First, Blackwell stressed, “go where you’re needed, not where you’re tolerated.” Blackwell learned the importance of this piece of advice while first working for the Federal Communications Commission (FCC). As the first enrolled member of a federally recognized tribe to work for the FCC, he soon discovered that they “did not evenknow what an Indian was” or “what a reservation was” in the senseof the broad intersection of federal law and policy. In the face of adversity and ignorance surrounding his identity, Blackwell could have thought he just did not belong–but this was not the case. The attitude of the FCC could have been the difference to make him change his career path or minimize his identity as an Indigenous person and an Indigenous leader but instead, he used this as an opportunity to “go where he was needed,” and that action was one of many precursors to the relationship the FCC has with Indian Country, today. By going where he was needed, Blackwell changed the personality of an entire governmental organization.The second distinct piece of advice was, “sometimes you have to go away to comebackhome.”Corresponding to the previous point of advice, Blackwell stressed the importance of Indigenous leaders being sure to insert themselves into spaces that are outside of what would be typical comfort zones for Indigenous peoples. As opposed to remaining in spaces where Indigenous leaders may be comfortable because they are considered “acceptable” for Indigenous persons to go, sometimes going away from those spaces is necessary in order to return as more perceptive leaders. He explained that for some people if you are going to lead your community you have to go somewhere outside and away first and foremost. Blackwell connects this piece of advice with his time in law school in Boston. He explains that he had the opportunity to learn things “the hard way” during his time at law school and how that positively affected his ability to lead “at home”. By “going away”, the benefit is to learn things the hard way, not at home, and not where you are going to make a large impact. Learning the hard lessons while you are away is paramount so that when you come back, you are ready and can be the most beneficial leader possible. 

Finally, Blackwell posed that Indigenous leaders need to be sure to “get skilled at the ‘table.’” This metaphor is in reference to the political “table” of relevance and consideration by governmental entities. Indian Country is currently in an unprecedented time. In the past, opportunities for such consideration by governmental entities were scarce and sporadic. Now, with significant focus, energy, and dollars being spent on Indigenous issues in the last few years, the “table” and our “seat” at it, is everywhere, and in order to be fully recognized and maximize our position “at the table,” Indigenous leaders must be skilled at it. They must be proactive as opposed to reactive, and communication capabilities are critical. Blackwell explained that they must come to the table with their ideals and values and say “This is a trust relationship. We have these contracts and treaties with the federal government and every single one of them has been broken.” That cannot be forgotten. He stressed that the uniqueness of being an Indigenous leader is in navigating through not only your Indigenous culture but other cultures as well. Such navigation includes acquiring knowledge regarding what exactly someone’s motivation is. Whether it be your friend, colleague, ally, or enemy. Recognizing others' motivations while being able to explain your own motivation and your own needs is an invaluable leadership skill. It is of critical importance to become both a good business and a good cultural leader, and this is especially urgent now that Indigenous leaders have a seat at the table with United States leadership, federal government agencies, congress, and states.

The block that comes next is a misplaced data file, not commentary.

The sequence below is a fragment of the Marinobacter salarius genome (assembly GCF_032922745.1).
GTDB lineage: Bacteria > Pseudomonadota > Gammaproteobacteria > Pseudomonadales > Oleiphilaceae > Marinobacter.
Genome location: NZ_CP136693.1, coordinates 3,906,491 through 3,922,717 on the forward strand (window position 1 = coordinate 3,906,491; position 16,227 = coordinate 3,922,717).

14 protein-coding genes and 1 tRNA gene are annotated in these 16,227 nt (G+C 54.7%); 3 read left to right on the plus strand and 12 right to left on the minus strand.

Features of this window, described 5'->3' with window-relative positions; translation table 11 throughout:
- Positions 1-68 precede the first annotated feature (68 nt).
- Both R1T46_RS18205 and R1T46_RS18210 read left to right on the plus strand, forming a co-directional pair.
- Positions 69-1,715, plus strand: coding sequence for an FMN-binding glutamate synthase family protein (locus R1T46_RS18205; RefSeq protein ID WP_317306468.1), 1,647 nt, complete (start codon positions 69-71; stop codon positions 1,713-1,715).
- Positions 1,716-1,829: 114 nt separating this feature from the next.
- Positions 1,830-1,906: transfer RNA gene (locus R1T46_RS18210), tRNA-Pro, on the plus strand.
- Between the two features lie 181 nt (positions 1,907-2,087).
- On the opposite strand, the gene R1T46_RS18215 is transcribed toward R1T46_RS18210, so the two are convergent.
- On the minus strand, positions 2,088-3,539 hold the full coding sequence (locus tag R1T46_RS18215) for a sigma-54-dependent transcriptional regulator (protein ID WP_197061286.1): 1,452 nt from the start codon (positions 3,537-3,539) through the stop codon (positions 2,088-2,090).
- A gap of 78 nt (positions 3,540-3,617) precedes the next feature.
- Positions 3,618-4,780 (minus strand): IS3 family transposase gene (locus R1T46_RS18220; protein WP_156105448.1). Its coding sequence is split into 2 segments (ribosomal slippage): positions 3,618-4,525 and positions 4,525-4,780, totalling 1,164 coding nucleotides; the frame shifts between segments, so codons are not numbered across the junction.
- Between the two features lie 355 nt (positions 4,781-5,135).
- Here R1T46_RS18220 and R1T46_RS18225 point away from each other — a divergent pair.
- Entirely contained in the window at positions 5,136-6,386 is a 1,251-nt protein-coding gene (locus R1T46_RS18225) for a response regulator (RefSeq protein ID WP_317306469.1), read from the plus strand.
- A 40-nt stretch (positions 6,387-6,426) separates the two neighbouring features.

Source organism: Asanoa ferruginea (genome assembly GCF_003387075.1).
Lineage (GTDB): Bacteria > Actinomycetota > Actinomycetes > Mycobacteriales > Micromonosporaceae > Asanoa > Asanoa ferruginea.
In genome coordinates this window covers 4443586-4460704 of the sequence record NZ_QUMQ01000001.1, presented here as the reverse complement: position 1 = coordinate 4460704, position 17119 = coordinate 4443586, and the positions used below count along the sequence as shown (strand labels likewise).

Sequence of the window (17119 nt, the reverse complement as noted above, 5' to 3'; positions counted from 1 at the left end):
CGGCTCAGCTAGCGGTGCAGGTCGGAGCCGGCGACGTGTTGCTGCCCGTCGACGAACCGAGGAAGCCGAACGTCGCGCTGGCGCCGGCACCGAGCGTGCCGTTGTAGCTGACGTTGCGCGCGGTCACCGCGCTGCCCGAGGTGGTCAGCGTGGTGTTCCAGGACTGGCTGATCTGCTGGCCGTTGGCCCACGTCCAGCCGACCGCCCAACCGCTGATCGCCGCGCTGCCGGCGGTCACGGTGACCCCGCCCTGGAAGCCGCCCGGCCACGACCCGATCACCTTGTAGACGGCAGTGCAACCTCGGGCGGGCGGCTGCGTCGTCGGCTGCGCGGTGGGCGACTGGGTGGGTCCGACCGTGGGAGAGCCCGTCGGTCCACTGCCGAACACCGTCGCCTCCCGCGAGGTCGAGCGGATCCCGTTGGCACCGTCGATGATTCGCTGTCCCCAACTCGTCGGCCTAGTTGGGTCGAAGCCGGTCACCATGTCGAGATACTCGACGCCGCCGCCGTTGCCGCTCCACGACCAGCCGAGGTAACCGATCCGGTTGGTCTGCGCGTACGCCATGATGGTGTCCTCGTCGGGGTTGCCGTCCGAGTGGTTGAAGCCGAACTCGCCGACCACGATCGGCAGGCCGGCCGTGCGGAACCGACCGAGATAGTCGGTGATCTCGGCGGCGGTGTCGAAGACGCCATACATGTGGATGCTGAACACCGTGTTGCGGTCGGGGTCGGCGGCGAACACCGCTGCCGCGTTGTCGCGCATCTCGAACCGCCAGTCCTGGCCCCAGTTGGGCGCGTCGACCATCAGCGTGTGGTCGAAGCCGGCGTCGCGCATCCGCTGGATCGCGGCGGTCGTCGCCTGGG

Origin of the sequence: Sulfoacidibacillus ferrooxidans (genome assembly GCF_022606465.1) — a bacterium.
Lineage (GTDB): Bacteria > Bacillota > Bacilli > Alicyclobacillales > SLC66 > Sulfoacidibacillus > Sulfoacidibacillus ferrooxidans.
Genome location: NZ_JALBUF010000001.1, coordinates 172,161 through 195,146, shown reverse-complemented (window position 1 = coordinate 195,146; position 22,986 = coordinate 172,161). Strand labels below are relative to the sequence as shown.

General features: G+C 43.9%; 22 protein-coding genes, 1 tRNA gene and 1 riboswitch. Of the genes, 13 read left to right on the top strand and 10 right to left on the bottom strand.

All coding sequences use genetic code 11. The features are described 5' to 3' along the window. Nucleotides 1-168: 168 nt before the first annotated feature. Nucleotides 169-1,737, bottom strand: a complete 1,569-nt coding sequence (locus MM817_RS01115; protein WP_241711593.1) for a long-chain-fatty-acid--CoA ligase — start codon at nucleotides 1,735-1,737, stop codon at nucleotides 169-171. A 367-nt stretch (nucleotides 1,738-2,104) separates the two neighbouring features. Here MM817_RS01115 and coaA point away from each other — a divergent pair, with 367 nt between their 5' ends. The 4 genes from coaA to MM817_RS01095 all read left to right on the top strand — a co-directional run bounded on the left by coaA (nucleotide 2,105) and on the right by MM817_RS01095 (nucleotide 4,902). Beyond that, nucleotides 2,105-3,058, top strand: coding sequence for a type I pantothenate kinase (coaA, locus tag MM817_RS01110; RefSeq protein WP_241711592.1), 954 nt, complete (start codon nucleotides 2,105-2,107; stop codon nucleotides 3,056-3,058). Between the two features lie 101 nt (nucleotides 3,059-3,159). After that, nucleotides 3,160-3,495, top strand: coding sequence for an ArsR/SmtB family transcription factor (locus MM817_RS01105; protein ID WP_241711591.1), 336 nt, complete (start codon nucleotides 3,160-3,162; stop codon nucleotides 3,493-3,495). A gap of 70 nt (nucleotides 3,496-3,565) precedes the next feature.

At the conclusion of the presentation, Geoff Blackwell took the time to receive questions and comments, many of which included commendable statements from the cohort. This presentation was heartening. It was auspicious. It was visceral. While the subject of leadership in Indigenous communities can come with difficulties such as internal conflicts, adversity, and compromise, this presentation renewed the resilience and optimism needed for the growth of the Indigenous leaders of the inaugural cohort of Indigenous Leadership Academy at the American Indian Policy Institute. It is leaders such as Geoff Blackwell that continue the growth and nurturing for generations of Indigenous leaders to come.